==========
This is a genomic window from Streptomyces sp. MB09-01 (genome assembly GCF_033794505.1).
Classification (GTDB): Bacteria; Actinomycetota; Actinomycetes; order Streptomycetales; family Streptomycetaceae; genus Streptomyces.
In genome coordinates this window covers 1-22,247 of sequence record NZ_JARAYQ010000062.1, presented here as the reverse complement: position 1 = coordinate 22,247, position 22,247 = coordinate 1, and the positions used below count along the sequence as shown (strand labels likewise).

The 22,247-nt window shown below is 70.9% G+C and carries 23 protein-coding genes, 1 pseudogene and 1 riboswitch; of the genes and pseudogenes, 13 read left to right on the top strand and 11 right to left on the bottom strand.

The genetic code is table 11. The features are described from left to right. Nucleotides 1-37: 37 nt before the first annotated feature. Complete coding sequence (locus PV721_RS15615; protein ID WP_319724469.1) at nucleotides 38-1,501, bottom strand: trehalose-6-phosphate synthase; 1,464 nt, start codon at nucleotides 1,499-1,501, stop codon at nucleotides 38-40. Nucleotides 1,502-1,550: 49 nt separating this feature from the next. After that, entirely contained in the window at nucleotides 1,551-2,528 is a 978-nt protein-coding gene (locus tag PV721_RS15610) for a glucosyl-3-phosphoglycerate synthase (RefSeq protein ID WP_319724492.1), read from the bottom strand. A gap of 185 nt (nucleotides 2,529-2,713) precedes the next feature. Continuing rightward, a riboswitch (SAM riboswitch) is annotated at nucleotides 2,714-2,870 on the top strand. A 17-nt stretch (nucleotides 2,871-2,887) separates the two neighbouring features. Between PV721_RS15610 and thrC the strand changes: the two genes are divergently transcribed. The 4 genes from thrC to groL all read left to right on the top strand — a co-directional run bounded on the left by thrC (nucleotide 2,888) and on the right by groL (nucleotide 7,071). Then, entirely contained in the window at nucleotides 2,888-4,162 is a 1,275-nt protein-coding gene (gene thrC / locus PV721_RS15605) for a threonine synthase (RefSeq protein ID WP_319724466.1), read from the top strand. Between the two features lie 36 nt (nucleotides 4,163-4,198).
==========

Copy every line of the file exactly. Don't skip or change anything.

This is a genomic window from Streptomyces sp. MB09-01 (genome assembly GCF_033794505.1).
Classification (GTDB): Bacteria; Actinomycetota; Actinomycetes; order Streptomycetales; family Streptomycetaceae; genus Streptomyces.
In genome coordinates this window covers 1-22,247 of sequence record NZ_JARAYQ010000062.1, presented here as the reverse complement: position 1 = coordinate 22,247, position 22,247 = coordinate 1, and the positions used below count along the sequence as shown (strand labels likewise).

The 22,247-nt window shown below is 70.9% G+C and carries 23 protein-coding genes, 1 pseudogene and 1 riboswitch; of the genes and pseudogenes, 13 read left to right on the top strand and 11 right to left on the bottom strand.

The genetic code is table 11. The features are described from left to right. Nucleotides 1-37: 37 nt before the first annotated feature. Complete coding sequence (locus PV721_RS15615; protein ID WP_319724469.1) at nucleotides 38-1,501, bottom strand: trehalose-6-phosphate synthase; 1,464 nt, start codon at nucleotides 1,499-1,501, stop codon at nucleotides 38-40. Nucleotides 1,502-1,550: 49 nt separating this feature from the next. After that, entirely contained in the window at nucleotides 1,551-2,528 is a 978-nt protein-coding gene (locus tag PV721_RS15610) for a glucosyl-3-phosphoglycerate synthase (RefSeq protein ID WP_319724492.1), read from the bottom strand. A gap of 185 nt (nucleotides 2,529-2,713) precedes the next feature. Continuing rightward, a riboswitch (SAM riboswitch) is annotated at nucleotides 2,714-2,870 on the top strand. A 17-nt stretch (nucleotides 2,871-2,887) separates the two neighbouring features. Between PV721_RS15610 and thrC the strand changes: the two genes are divergently transcribed. The 4 genes from thrC to groL all read left to right on the top strand — a co-directional run bounded on the left by thrC (nucleotide 2,888) and on the right by groL (nucleotide 7,071). Then, entirely contained in the window at nucleotides 2,888-4,162 is a 1,275-nt protein-coding gene (gene thrC / locus PV721_RS15605) for a threonine synthase (RefSeq protein ID WP_319724466.1), read from the top strand. Between the two features lie 36 nt (nucleotides 4,163-4,198).